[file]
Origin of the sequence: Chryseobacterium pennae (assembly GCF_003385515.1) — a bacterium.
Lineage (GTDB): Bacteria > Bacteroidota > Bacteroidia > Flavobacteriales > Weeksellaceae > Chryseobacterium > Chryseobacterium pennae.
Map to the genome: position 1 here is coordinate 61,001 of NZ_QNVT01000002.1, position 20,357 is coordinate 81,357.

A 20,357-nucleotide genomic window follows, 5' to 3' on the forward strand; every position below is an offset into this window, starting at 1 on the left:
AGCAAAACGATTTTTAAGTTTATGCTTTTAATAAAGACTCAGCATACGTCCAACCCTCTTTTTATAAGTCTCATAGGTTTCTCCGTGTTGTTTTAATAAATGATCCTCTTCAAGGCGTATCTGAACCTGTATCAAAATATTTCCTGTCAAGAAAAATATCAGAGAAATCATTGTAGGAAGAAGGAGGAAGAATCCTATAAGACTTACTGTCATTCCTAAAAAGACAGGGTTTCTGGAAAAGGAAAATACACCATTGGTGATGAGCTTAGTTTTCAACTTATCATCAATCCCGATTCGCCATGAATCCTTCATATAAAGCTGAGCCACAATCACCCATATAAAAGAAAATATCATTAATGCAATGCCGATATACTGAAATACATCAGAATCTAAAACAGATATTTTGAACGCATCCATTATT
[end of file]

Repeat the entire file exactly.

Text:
Origin of the sequence: Chryseobacterium pennae (assembly GCF_003385515.1) — a bacterium.
Lineage (GTDB): Bacteria > Bacteroidota > Bacteroidia > Flavobacteriales > Weeksellaceae > Chryseobacterium > Chryseobacterium pennae.
Map to the genome: position 1 here is coordinate 61,001 of NZ_QNVT01000002.1, position 20,357 is coordinate 81,357.

A 20,357-nucleotide genomic window follows, 5' to 3' on the forward strand; every position below is an offset into this window, starting at 1 on the left:
AGCAAAACGATTTTTAAGTTTATGCTTTTAATAAAGACTCAGCATACGTCCAACCCTCTTTTTATAAGTCTCATAGGTTTCTCCGTGTTGTTTTAATAAATGATCCTCTTCAAGGCGTATCTGAACCTGTATCAAAATATTTCCTGTCAAGAAAAATATCAGAGAAATCATTGTAGGAAGAAGGAGGAAGAATCCTATAAGACTTACTGTCATTCCTAAAAAGACAGGGTTTCTGGAAAAGGAAAATACACCATTGGTGATGAGCTTAGTTTTCAACTTATCATCAATCCCGATTCGCCATGAATCCTTCATATAAAGCTGAGCCACAATCACCCATATAAAAGAAAATATCATTAATGCAATGCCGATATACTGAAATACATCAGAATCTAAAACAGATATTTTGAACGCATCCATTATT